Scottish National Dictionary (1700–)

Hide Quotations Hide Etymology Cite this entry

STRAUCHT, adj., adv., n., v. Also stracht, straught; strecht, streight, straicht; ¶stricht (Bwk. 1880 T. Watts Woodland Echoes 63); ¶strauch (see III. 3.). Sc. forms and usages of Eng. straight. Straucht is now less common than straicht exc. in wm.Sc. [‡strɑxt, strxt; strɛt]

1. adj. 1. As in Eng. (Sc. 1808 Jam.; Per., Fif., Lth., Ayr. 1915–26 Wilson; Bwk. 1942 Wettstein; Rxb. 1942 Zai). Gen.Sc. Derivs. strauchtly, strauchtway(s), strecht-, advs., forthwith, at once. Now obs. or liter. in Eng.; ¶straughty-squinty, adj., straight and winding by turns, zig-zag. Sc. 1699  Edb. Gazette (20 Nov.):
Black brew'd, Dark straught Hair.
Edb. 1773  Fergusson Poems (S.T.S.) II. 165:
At first the gate seems fair an' straught.
Ayr. 1787  Burns Letters (Ferguson) No. 112:
A clean-shankit, straught, tight, weel-far'd winch.
Abd. 1865  G. MacDonald Alec Forbes lxvi.:
The tane's straughtways divorced frae the tither.
Abd. 1871  W. Alexander Johnny Gibb ii.:
[To] keep baith laird an' tenan' straucht i' the theets.
Edb. 1881  J. W. McLaren Rhymes 41:
He strauchtly refused wi' a dry cauldrife grin.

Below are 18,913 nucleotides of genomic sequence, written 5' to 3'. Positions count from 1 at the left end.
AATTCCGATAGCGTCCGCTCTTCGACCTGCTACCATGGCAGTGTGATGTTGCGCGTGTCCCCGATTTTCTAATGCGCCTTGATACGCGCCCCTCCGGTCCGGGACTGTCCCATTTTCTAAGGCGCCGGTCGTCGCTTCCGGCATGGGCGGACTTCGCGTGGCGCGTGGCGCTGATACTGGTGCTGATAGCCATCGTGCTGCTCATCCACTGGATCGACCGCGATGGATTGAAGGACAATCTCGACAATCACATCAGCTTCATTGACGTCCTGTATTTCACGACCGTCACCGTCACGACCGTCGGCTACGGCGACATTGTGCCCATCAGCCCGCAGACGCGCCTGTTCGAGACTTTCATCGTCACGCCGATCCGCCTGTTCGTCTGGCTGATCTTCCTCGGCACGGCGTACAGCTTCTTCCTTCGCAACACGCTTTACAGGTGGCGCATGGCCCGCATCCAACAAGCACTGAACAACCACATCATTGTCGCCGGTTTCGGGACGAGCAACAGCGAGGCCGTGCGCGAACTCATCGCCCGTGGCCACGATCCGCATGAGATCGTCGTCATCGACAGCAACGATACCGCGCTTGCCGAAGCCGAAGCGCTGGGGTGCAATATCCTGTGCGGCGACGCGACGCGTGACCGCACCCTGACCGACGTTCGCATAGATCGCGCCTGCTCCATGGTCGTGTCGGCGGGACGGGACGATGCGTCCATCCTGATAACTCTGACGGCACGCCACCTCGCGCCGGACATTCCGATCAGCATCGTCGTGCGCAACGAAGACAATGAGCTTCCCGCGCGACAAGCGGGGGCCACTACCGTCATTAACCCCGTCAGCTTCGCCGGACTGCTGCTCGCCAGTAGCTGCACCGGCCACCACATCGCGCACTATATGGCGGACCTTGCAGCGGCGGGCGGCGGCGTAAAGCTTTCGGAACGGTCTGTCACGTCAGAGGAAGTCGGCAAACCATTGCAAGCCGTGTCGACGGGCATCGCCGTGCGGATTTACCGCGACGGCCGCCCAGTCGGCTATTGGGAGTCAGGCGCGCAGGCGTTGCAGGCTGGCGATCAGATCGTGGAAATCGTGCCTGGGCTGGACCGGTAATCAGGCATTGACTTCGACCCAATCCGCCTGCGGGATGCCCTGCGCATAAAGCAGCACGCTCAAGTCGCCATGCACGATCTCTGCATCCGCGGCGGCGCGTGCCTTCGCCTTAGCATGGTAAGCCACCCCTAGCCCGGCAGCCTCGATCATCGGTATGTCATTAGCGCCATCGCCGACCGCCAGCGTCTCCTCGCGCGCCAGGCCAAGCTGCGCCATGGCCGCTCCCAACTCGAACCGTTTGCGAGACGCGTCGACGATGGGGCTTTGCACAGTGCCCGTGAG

Lth. 1882  J. Strathesk Blinkbonny xiii.:
It's a nasty strauchty-squinty bit.
Clc. 1885  J. Beveridge Poets Clc. 155:
Crookit, or stracht, or half-agee.
Lnk. 1890  J. Coghill Poems 9:
Strauchtway I saw wi' spiritual e'e.
e.Lth. 1896  J. Lumsden Battles 155:
Sae strechtway, then, he order'd Johnie To gang direck and yoke the pownie.
Kcb. 1897  A. J. Armstrong Robbie Rankine 40:
Ordinary strecht-up chairs.
Cai. 1930  John o' Groat Jnl. (24 Jan.):
A sat as straicht as a drachtin' pole.

2. Laid out as a corpse. Cf. IV. 2. (2). Dmb. 1715  in G. E. Todd Byeways (1900) 169:
[She] said she would rather be content to see him straight.

II. adv. 1. In a straight line, by the shortest way, directly (Sc. 1808 Jam.); in a frank, forthright manner. Gen.Sc. Sc. a.1714  Earls Crm. (Fraser 1876) II. 479:
He resolved to march straught over the moss towards them.
Edb. 1791  J. Learmont Poems 62:
They'll swear't a lie straught frae his mouth.
Sc. 1834  Tait's Mag. (Jan.) 439:
I' the tanner's close, stracht fornent the roun' moutht entry.
Sc. 1879  Stevenson Deacon Brodie II. iv. 2:
He just speired straucht out, whaur it was ye got your siller frae.
Uls. 1879  W. G. Lyttle Readings 31:
She shud be ashamed tae luk a coo strecht in the face.
Rxb. 1921  Kelso Chronicle (12 Aug.) 2:
Hei should hae gane like an airra — deid strecht.
Ags. 1924  A. Gray Any Man's Life 39:
Where the hills rise ower Loch Lee, Straicht to the sky.
Sh. 1930  Manson's Almanac 195:
He laed 'is stracht ta Geordie's.
Bwk. 1947  W. Ferguson Makar's Medley 23:
“Is this the wey to Bunkle Kirkyaird?” — “Ay! strecht aheid.”
Abd. 1952  Buchan Observer (28 Oct.):